All The President's Men
Dir: Alan J. Pakula
Starring Robert Redford and Dustin Hoffman, 'All the President's Men' is one of the finest examples of a film based on real events.

It tells the story of Carl Bernstein and Bob Woodward, the two journalists who uncovered the Watergate scandal for the Washington Post.

Based on the book by the two journalists, Pakula tried to maintain accuracy - not only in the script but in the detail. Both actors spent many days in the Washington Post offices observing the reality of the profession. The desks used on the set of the office were purchased from the same company who supplied the actual desks.

That level of attention to accuracy and detail is rare in Hollywood.

There are lies
Damn lies
and Hollywood films based on true stories.

Of course a film can't ever be an accurate account of true events.
Firstly, films are usually around 90 to 100 minutes long, and very few important events take place inside a couple of hours.
Secondly, it is rare that one has accurate records of actual dialogue. Often the entire dialogue of a 'true story' is made up by a writer.
Third, a film - even a big film - has limited resources. When 'Patton' was made in 1970, the Allied forces and the Axis forces are both seen fighting in the same model of tank - a model that was manufactured after the war - but that was available for use by the production.

Such details may irritate the experts, but they don't actually affect our understanding of real events.
We all can picture Mel Gibson in his kilt in 'Braveheart', even though as a lowlander, not a highlander, he would not have worn a kilt.

Again, who cares?

But sometimes history is actually changed in films, not because of budgets, or because we want to see Mel Gibson's knees, but because the truth is not the best story.

In real life, Julie Andrews did not marry Christopher Plummer and promptly run away from the Nazis over the mountains as in 'The Sound of Music'. They married eleven years before the invasion of Austria.

'Chariots of Fire' shows Harold Abrahams losing his first race, before going on to reclaim his honour by winning gold in the 100 metres. In real life it was the other way round. He won his first race, but lost the second.

Descendants of Private Henry Hook were perhaps understandably upset when he was portrayed as an insubordinate, drunken malingerer in the film 'Zulu', when in real life the man was a teetotaller who had shortly before the battle been commended for good conduct.

In order, presumably, to add to the tension of the scene, Spielberg shows in 'Lincoln' that two representatives of Connecticut voted against the abolition of slavery. In actual fact all four members voted for the abolition. This was revealed in an open letter to Spielberg by a Connecticut congressman who had once been supported in his bid for election by Ben Affleck, who it so happens had a film called 'Argo' up against 'Lincoln' for an Oscar.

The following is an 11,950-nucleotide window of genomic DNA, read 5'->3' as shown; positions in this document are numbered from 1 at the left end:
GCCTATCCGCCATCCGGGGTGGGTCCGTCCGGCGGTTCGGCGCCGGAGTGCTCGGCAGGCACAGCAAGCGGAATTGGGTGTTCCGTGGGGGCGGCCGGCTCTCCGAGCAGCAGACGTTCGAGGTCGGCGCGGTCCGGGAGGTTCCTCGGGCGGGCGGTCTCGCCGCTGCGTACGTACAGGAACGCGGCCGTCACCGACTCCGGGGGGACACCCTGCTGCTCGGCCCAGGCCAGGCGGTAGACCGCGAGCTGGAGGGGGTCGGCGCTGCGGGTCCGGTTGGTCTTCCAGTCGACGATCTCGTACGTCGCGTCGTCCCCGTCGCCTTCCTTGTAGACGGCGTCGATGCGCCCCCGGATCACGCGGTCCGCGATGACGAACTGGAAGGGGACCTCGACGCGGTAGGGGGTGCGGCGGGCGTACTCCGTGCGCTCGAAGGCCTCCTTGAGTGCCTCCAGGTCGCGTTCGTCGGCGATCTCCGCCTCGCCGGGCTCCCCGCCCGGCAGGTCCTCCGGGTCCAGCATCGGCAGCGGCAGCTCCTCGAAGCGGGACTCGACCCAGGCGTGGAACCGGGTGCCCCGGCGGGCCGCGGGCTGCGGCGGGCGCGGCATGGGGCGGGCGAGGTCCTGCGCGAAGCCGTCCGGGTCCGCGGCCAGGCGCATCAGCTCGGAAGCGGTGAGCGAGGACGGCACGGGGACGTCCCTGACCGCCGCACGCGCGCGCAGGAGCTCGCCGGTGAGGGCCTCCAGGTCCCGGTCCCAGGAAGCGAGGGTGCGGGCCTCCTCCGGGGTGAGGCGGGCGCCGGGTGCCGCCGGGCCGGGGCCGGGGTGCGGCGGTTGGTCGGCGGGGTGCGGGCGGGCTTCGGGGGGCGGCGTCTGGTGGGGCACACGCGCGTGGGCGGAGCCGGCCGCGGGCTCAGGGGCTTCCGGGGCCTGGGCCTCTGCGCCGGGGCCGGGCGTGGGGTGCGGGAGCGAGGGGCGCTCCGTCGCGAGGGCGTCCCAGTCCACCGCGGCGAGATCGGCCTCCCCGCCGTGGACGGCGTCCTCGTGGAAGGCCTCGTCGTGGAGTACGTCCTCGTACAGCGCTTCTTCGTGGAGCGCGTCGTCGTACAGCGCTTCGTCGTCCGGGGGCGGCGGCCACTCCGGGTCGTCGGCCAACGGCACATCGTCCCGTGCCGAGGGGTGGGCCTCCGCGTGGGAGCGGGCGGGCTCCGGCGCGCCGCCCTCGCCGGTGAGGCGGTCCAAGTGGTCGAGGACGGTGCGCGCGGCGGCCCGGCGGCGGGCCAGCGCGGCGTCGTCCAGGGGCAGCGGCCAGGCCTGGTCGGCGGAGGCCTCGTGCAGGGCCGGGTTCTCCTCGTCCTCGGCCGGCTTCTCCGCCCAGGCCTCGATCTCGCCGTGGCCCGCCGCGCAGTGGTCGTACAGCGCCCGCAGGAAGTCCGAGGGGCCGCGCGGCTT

Not that Ben Affleck was entirely innocent of the crime of altering history. The entire climactic sequence of his film where the Americans barely escape on a plane as armed men chase them - all made up.

Given that people watch far more films than they read history books, there is a justifiable concern that films can actually alter history, at least in the minds of the public.

In 1940, the townsfolk of the small Yorkshire seaside town of Horsforth raised the funds to build a warship, the HMS Aubretia. Its name would go down in history when in 1942 Sub-Lt David Balme climbed aboard a sinking German submarine and grabbed and Enigma code machine - enabling the Allies to crack the German communications codes.
You might not remember events that way if you watched the film 'U571' which showed that the entire operation was carried out by US forces.

And after a while this can affect our understanding of history.
Napoleon was 5'7" - not tall, but certainly not the midget he is often portrayed in films.
The forces of the Spartans probably numbered at least 4000, not the famous 300.
It was colonialists who put a bounty on Indian scalps.

Over the last year, 'Captain Phillips', 'American Hustle', and 'Saving Mr. Banks' have all sparked coverage for their historical inaccuracy.

But it is unlikely that indignant complaints, the moans of historians, or even lawsuits by offended relatives will change anything.

At the beginning of 'Fargo', we are told 'This is a true story...'.
It wasn't. It wasn't even based on a true story. Nor did any of us really believe that it was a true story.
Joel Coen later said, "If an audience believes that something's based on a real event, it gives you permission to do things they might otherwise not accept."

But in December 2001, newspapers carried the story of a 28-year old Japanese lady named Takako Konishi, who was found dead, frozen in the North Dakota woods. She had apparently believed that the film was a true story, and was looking for the $1m buried by the characters in the film.

There can be no more powerful example of how making up shit in films and portraying it as truth can have real and disastrous consequences.

(A suicide letter was later found, and it turned out that Takako's death was entirely unrelated to 'Fargo' but instead was prompted by her failed love affair with a married American)

from 'The Man Who Shot Liberty Valance':
'This is the West, sir. When the legend become fact, print the legend.'

Paul Spurrier